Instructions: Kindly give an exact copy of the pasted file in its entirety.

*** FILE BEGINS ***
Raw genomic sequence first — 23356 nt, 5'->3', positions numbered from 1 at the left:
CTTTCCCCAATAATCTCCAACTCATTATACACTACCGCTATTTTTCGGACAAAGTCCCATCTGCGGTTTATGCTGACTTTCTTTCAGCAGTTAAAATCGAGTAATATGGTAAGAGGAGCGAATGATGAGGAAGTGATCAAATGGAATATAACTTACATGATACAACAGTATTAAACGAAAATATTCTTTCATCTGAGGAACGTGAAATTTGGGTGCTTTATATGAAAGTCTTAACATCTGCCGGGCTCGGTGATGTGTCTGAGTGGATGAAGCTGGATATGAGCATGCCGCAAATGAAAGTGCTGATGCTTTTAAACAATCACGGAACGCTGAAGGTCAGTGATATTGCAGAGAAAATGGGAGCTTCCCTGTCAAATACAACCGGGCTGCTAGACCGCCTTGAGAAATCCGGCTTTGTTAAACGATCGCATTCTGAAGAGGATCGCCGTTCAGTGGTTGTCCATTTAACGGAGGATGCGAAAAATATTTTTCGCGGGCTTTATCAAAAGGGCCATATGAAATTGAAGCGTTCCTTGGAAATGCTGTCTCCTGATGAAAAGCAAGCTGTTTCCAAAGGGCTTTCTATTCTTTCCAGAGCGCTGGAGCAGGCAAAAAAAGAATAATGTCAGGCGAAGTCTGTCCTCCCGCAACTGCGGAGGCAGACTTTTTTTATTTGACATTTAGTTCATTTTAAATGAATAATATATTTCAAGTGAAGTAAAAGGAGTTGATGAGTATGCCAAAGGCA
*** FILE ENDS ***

Raw genomic sequence first — 23356 nt, 5'->3', positions numbered from 1 at the left:
CTTTCCCCAATAATCTCCAACTCATTATACACTACCGCTATTTTTCGGACAAAGTCCCATCTGCGGTTTATGCTGACTTTCTTTCAGCAGTTAAAATCGAGTAATATGGTAAGAGGAGCGAATGATGAGGAAGTGATCAAATGGAATATAACTTACATGATACAACAGTATTAAACGAAAATATTCTTTCATCTGAGGAACGTGAAATTTGGGTGCTTTATATGAAAGTCTTAACATCTGCCGGGCTCGGTGATGTGTCTGAGTGGATGAAGCTGGATATGAGCATGCCGCAAATGAAAGTGCTGATGCTTTTAAACAATCACGGAACGCTGAAGGTCAGTGATATTGCAGAGAAAATGGGAGCTTCCCTGTCAAATACAACCGGGCTGCTAGACCGCCTTGAGAAATCCGGCTTTGTTAAACGATCGCATTCTGAAGAGGATCGCCGTTCAGTGGTTGTCCATTTAACGGAGGATGCGAAAAATATTTTTCGCGGGCTTTATCAAAAGGGCCATATGAAATTGAAGCGTTCCTTGGAAATGCTGTCTCCTGATGAAAAGCAAGCTGTTTCCAAAGGGCTTTCTATTCTTTCCAGAGCGCTGGAGCAGGCAAAAAAAGAATAATGTCAGGCGAAGTCTGTCCTCCCGCAACTGCGGAGGCAGACTTTTTTTATTTGACATTTAGTTCATTTTAAATGAATAATATATTTCAAGTGAAGTAAAAGGAGTTGATGAGTATGCCAAAGGCA